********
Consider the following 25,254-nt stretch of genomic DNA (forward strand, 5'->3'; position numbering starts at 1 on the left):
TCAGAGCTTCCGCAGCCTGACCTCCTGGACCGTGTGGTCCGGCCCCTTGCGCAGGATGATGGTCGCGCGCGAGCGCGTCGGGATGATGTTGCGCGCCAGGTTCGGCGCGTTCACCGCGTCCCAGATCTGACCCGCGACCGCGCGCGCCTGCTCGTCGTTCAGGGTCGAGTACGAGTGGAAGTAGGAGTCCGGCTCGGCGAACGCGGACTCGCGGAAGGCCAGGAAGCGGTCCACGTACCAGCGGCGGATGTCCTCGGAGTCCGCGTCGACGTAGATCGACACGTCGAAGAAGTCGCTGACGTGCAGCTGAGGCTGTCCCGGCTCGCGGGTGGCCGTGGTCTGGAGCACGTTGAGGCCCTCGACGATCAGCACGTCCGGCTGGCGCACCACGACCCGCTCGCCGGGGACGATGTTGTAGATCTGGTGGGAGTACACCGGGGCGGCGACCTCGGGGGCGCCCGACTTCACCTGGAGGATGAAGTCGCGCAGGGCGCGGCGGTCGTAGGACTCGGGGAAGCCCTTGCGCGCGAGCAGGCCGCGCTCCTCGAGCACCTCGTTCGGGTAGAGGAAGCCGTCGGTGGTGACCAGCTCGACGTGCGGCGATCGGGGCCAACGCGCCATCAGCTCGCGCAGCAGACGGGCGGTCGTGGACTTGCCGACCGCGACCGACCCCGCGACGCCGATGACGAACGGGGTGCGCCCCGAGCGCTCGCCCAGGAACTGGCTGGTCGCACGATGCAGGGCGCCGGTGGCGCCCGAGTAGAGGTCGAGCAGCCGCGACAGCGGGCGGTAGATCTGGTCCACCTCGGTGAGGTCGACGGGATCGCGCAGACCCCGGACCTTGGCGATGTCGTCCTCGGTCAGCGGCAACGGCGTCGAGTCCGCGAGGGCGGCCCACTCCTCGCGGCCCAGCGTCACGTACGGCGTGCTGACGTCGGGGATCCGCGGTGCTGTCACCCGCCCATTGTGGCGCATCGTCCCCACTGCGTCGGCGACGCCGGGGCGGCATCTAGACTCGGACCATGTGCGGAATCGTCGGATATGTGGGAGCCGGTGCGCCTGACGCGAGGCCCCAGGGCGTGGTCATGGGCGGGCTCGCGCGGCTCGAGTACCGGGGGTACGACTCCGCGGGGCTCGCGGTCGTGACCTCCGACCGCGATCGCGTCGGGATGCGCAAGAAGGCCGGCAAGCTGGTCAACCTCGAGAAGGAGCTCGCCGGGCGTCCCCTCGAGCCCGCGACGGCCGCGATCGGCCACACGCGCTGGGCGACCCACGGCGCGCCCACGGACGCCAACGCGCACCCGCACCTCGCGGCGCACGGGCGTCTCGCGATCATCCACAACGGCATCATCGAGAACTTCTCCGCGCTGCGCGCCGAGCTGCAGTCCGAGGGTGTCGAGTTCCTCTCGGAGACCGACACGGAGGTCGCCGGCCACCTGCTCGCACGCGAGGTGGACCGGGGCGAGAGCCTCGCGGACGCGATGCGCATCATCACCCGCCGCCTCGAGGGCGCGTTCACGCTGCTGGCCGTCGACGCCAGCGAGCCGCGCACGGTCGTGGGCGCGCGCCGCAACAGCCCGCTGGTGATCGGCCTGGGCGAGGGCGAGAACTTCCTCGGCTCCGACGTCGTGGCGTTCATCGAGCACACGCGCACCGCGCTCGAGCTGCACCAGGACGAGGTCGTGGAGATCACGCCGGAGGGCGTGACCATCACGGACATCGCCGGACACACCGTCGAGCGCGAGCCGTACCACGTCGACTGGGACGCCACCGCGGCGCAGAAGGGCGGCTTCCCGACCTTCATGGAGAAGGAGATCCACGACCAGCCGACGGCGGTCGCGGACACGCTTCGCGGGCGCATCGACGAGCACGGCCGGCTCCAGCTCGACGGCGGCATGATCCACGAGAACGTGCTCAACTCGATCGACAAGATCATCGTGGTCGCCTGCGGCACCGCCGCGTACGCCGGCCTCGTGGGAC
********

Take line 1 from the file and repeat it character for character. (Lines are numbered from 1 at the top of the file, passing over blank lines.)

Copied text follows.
Consider the following 25,254-nt stretch of genomic DNA (forward strand, 5'->3'; position numbering starts at 1 on the left):